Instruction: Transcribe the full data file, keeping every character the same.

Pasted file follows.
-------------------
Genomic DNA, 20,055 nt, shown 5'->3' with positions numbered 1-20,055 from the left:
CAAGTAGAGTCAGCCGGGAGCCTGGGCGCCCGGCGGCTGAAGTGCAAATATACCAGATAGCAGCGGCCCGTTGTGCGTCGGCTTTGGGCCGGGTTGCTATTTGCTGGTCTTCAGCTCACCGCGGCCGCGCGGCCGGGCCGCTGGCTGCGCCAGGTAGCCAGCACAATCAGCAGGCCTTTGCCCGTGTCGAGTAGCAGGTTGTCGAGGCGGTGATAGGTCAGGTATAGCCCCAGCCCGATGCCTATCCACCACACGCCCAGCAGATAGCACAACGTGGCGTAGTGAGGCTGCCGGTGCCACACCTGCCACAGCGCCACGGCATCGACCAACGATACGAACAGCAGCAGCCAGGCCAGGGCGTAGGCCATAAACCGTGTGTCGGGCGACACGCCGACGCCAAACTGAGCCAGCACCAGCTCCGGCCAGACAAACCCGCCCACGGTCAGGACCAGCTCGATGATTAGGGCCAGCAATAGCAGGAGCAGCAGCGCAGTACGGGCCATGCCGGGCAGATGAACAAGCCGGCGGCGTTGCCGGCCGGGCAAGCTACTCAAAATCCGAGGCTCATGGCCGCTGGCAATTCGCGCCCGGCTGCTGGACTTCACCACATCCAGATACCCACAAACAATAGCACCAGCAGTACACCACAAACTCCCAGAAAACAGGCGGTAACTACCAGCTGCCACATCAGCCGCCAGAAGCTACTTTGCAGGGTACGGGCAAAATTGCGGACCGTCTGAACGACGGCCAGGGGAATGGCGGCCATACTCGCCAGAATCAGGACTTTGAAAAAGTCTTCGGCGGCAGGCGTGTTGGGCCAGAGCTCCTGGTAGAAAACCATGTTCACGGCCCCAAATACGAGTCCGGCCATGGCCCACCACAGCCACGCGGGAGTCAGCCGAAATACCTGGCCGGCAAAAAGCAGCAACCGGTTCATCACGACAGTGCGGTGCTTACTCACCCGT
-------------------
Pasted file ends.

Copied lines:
Genomic DNA, 20,055 nt, shown 5'->3' with positions numbered 1-20,055 from the left:
CAAGTAGAGTCAGCCGGGAGCCTGGGCGCCCGGCGGCTGAAGTGCAAATATACCAGATAGCAGCGGCCCGTTGTGCGTCGGCTTTGGGCCGGGTTGCTATTTGCTGGTCTTCAGCTCACCGCGGCCGCGCGGCCGGGCCGCTGGCTGCGCCAGGTAGCCAGCACAATCAGCAGGCCTTTGCCCGTGTCGAGTAGCAGGTTGTCGAGGCGGTGATAGGTCAGGTATAGCCCCAGCCCGATGCCTATCCACCACACGCCCAGCAGATAGCACAACGTGGCGTAGTGAGGCTGCCGGTGCCACACCTGCCACAGCGCCACGGCATCGACCAACGATACGAACAGCAGCAGCCAGGCCAGGGCGTAGGCCATAAACCGTGTGTCGGGCGACACGCCGACGCCAAACTGAGCCAGCACCAGCTCCGGCCAGACAAACCCGCCCACGGTCAGGACCAGCTCGATGATTAGGGCCAGCAATAGCAGGAGCAGCAGCGCAGTACGGGCCATGCCGGGCAGATGAACAAGCCGGCGGCGTTGCCGGCCGGGCAAGCTACTCAAAATCCGAGGCTCATGGCCGCTGGCAATTCGCGCCCGGCTGCTGGACTTCACCACATCCAGATACCCACAAACAATAGCACCAGCAGTACACCACAAACTCCCAGAAAACAGGCGGTAACTACCAGCTGCCACATCAGCCGCCAGAAGCTACTTTGCAGGGTACGGGCAAAATTGCGGACCGTCTGAACGACGGCCAGGGGAATGGCGGCCATACTCGCCAGAATCAGGACTTTGAAAAAGTCTTCGGCGGCAGGCGTGTTGGGCCAGAGCTCCTGGTAGAAAACCATGTTCACGGCCCCAAATACGAGTCCGGCCATGGCCCACCACAGCCACGCGGGAGTCAGCCGAAATACCTGGCCGGCAAAAAGCAGCAACCGGTTCATCACGACAGTGCGGTGCTTACTCACCCGT